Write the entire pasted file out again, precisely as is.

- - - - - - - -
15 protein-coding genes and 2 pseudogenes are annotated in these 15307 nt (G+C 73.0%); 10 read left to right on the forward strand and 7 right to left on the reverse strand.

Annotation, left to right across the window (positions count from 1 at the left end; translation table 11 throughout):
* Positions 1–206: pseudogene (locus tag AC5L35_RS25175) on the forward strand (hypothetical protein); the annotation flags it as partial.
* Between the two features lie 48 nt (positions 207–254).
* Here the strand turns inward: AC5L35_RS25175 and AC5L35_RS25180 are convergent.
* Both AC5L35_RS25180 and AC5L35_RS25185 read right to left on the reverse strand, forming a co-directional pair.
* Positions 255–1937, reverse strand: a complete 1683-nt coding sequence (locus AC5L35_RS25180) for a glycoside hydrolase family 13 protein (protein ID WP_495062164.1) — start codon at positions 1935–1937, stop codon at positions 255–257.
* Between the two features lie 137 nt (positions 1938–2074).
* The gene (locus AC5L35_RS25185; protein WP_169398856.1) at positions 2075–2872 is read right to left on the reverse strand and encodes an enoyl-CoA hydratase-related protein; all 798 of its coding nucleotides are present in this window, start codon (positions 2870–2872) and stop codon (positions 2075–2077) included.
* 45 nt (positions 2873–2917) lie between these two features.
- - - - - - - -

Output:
15 protein-coding genes and 2 pseudogenes are annotated in these 15307 nt (G+C 73.0%); 10 read left to right on the forward strand and 7 right to left on the reverse strand.

Annotation, left to right across the window (positions count from 1 at the left end; translation table 11 throughout):
* Positions 1–206: pseudogene (locus tag AC5L35_RS25175) on the forward strand (hypothetical protein); the annotation flags it as partial.
* Between the two features lie 48 nt (positions 207–254).
* Here the strand turns inward: AC5L35_RS25175 and AC5L35_RS25180 are convergent.
* Both AC5L35_RS25180 and AC5L35_RS25185 read right to left on the reverse strand, forming a co-directional pair.
* Positions 255–1937, reverse strand: a complete 1683-nt coding sequence (locus AC5L35_RS25180) for a glycoside hydrolase family 13 protein (protein ID WP_495062164.1) — start codon at positions 1935–1937, stop codon at positions 255–257.
* Between the two features lie 137 nt (positions 1938–2074).
* The gene (locus AC5L35_RS25185; protein WP_169398856.1) at positions 2075–2872 is read right to left on the reverse strand and encodes an enoyl-CoA hydratase-related protein; all 798 of its coding nucleotides are present in this window, start codon (positions 2870–2872) and stop codon (positions 2075–2077) included.
* 45 nt (positions 2873–2917) lie between these two features.